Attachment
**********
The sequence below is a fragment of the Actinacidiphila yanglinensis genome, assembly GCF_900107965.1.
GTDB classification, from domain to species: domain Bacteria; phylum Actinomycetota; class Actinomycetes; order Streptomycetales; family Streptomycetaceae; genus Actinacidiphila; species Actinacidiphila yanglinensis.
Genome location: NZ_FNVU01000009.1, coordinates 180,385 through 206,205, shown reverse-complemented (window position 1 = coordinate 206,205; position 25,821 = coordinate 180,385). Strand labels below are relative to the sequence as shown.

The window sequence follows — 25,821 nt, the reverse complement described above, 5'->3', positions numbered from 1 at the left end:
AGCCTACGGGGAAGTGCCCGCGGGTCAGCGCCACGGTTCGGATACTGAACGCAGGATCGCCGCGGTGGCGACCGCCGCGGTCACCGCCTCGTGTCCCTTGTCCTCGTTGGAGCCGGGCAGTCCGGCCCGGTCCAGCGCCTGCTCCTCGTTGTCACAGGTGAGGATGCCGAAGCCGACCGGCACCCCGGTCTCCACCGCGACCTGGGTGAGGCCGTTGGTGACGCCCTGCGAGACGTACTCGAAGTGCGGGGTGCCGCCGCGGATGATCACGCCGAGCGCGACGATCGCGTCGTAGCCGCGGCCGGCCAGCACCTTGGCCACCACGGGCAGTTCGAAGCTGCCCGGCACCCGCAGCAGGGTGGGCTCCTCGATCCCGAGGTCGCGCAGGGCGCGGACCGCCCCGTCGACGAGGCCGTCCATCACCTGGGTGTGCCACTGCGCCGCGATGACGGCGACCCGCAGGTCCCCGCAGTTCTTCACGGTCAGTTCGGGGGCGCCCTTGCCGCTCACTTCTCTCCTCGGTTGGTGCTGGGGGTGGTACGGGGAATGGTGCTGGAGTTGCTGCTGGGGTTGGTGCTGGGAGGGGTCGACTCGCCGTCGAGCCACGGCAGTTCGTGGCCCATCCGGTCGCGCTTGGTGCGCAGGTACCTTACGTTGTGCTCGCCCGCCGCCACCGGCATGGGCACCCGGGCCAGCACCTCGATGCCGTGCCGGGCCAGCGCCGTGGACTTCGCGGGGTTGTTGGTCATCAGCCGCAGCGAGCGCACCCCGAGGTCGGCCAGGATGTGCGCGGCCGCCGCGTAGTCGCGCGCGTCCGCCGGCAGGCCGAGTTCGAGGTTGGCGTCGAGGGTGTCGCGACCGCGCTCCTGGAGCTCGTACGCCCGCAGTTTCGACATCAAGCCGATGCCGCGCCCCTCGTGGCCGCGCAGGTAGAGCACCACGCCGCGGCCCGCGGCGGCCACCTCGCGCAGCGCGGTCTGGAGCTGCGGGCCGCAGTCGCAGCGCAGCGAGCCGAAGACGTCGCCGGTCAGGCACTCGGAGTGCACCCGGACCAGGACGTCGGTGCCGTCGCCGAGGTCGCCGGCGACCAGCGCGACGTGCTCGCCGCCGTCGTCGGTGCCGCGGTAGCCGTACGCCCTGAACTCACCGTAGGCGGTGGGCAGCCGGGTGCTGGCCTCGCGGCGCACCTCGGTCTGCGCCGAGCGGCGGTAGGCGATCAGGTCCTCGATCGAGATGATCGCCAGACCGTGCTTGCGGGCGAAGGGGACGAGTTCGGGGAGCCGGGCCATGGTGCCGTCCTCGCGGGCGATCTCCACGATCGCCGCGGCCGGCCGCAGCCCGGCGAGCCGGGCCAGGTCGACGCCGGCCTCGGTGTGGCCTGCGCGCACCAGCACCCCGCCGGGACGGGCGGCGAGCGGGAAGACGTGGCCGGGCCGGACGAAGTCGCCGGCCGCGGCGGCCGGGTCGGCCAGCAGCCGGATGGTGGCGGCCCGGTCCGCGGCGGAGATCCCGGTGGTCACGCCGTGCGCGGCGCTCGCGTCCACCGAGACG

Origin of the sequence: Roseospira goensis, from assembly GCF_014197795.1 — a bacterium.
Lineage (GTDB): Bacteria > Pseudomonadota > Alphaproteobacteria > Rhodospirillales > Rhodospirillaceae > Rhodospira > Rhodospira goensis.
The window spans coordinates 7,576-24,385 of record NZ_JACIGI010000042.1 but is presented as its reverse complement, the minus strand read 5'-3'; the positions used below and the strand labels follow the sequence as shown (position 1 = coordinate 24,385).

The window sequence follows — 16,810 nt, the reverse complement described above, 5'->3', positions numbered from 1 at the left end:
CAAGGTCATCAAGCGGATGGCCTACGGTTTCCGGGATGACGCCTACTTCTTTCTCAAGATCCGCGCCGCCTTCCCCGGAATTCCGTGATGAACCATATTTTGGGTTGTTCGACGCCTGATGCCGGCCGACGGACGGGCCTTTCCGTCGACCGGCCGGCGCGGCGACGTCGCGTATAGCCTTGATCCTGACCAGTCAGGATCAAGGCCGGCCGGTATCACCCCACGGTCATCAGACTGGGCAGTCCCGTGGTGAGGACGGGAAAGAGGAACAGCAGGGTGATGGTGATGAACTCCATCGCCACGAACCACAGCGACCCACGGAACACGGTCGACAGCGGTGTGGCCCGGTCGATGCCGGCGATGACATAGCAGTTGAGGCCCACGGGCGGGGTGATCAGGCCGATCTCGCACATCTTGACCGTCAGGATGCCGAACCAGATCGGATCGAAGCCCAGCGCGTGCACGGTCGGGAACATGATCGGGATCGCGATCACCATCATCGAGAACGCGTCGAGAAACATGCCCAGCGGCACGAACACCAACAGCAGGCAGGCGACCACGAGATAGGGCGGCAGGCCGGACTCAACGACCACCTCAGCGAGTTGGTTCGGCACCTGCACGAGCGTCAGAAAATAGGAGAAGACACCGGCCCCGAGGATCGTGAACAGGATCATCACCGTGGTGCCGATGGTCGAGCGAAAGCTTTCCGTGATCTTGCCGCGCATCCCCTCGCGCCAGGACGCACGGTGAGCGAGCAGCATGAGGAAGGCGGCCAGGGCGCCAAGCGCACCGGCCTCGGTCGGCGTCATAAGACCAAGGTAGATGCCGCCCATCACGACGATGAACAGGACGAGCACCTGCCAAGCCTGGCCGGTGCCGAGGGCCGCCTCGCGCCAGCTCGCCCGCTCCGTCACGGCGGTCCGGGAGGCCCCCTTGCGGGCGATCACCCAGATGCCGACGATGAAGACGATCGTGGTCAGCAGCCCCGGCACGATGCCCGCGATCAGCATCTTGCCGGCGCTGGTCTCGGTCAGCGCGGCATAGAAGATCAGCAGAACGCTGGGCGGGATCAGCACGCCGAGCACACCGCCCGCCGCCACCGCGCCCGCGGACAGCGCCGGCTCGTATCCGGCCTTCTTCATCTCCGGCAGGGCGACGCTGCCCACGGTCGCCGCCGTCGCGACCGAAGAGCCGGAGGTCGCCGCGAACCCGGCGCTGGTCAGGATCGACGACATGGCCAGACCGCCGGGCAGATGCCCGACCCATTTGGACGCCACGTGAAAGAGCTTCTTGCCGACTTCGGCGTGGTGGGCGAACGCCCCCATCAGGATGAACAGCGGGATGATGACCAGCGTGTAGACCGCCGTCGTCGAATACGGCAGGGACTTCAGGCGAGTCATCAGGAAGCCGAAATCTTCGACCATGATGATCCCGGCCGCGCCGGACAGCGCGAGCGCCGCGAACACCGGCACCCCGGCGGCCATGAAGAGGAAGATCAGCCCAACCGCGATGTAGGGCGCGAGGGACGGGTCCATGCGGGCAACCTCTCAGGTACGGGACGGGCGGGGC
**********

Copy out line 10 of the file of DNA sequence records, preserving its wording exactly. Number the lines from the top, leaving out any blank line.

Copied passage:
CAAGGTCATCAAGCGGATGGCCTACGGTTTCCGGGATGACGCCTACTTCTTTCTCAAGATCCGCGCCGCCTTCCCCGGAATTCCGTGATGAACCATATTTTGGGTTGTTCGACGCCTGATGCCGGCCGACGGACGGGCCTTTCCGTCGACCGGCCGGCGCGGCGACGTCGCGTATAGCCTTGATCCTGACCAGTCAGGATCAAGGCCGGCCGGTATCACCCCACGGTCATCAGACTGGGCAGTCCCGTGGTGAGGACGGGAAAGAGGAACAGCAGGGTGATGGTGATGAACTCCATCGCCACGAACCACAGCGACCCACGGAACACGGTCGACAGCGGTGTGGCCCGGTCGATGCCGGCGATGACATAGCAGTTGAGGCCCACGGGCGGGGTGATCAGGCCGATCTCGCACATCTTGACCGTCAGGATGCCGAACCAGATCGGATCGAAGCCCAGCGCGTGCACGGTCGGGAACATGATCGGGATCGCGATCACCATCATCGAGAACGCGTCGAGAAACATGCCCAGCGGCACGAACACCAACAGCAGGCAGGCGACCACGAGATAGGGCGGCAGGCCGGACTCAACGACCACCTCAGCGAGTTGGTTCGGCACCTGCACGAGCGTCAGAAAATAGGAGAAGACACCGGCCCCGAGGATCGTGAACAGGATCATCACCGTGGTGCCGATGGTCGAGCGAAAGCTTTCCGTGATCTTGCCGCGCATCCCCTCGCGCCAGGACGCACGGTGAGCGAGCAGCATGAGGAAGGCGGCCAGGGCGCCAAGCGCACCGGCCTCGGTCGGCGTCATAAGACCAAGGTAGATGCCGCCCATCACGACGATGAACAGGACGAGCACCTGCCAAGCCTGGCCGGTGCCGAGGGCCGCCTCGCGCCAGCTCGCCCGCTCCGTCACGGCGGTCCGGGAGGCCCCCTTGCGGGCGATCACCCAGATGCCGACGATGAAGACGATCGTGGTCAGCAGCCCCGGCACGATGCCCGCGATCAGCATCTTGCCGGCGCTGGTCTCGGTCAGCGCGGCATAGAAGATCAGCAGAACGCTGGGCGGGATCAGCACGCCGAGCACACCGCCCGCCGCCACCGCGCCCGCGGACAGCGCCGGCTCGTATCCGGCCTTCTTCATCTCCGGCAGGGCGACGCTGCCCACGGTCGCCGCCGTCGCGACCGAAGAGCCGGAGGTCGCCGCGAACCCGGCGCTGGTCAGGATCGACGACATGGCCAGACCGCCGGGCAGATGCCCGACCCATTTGGACGCCACGTGAAAGAGCTTCTTGCCGACTTCGGCGTGGTGGGCGAACGCCCCCATCAGGATGAACAGCGGGATGATGACCAGCGTGTAGACCGCCGTCGTCGAATACGGCAGGGACTTCAGGCGAGTCATCAGGAAGCCGAAATCTTCGACCATGATGATCCCGGCCGCGCCGGACAGCGCGAGCGCCGCGAACACCGGCACCCCGGCGGCCATGAAGAGGAAGATCAGCCCAACCGCGATGTAGGGCGCGAGGGACGGGTCCATGCGGGCAACCTCTCAGGTACGGGACGGGCGGGGC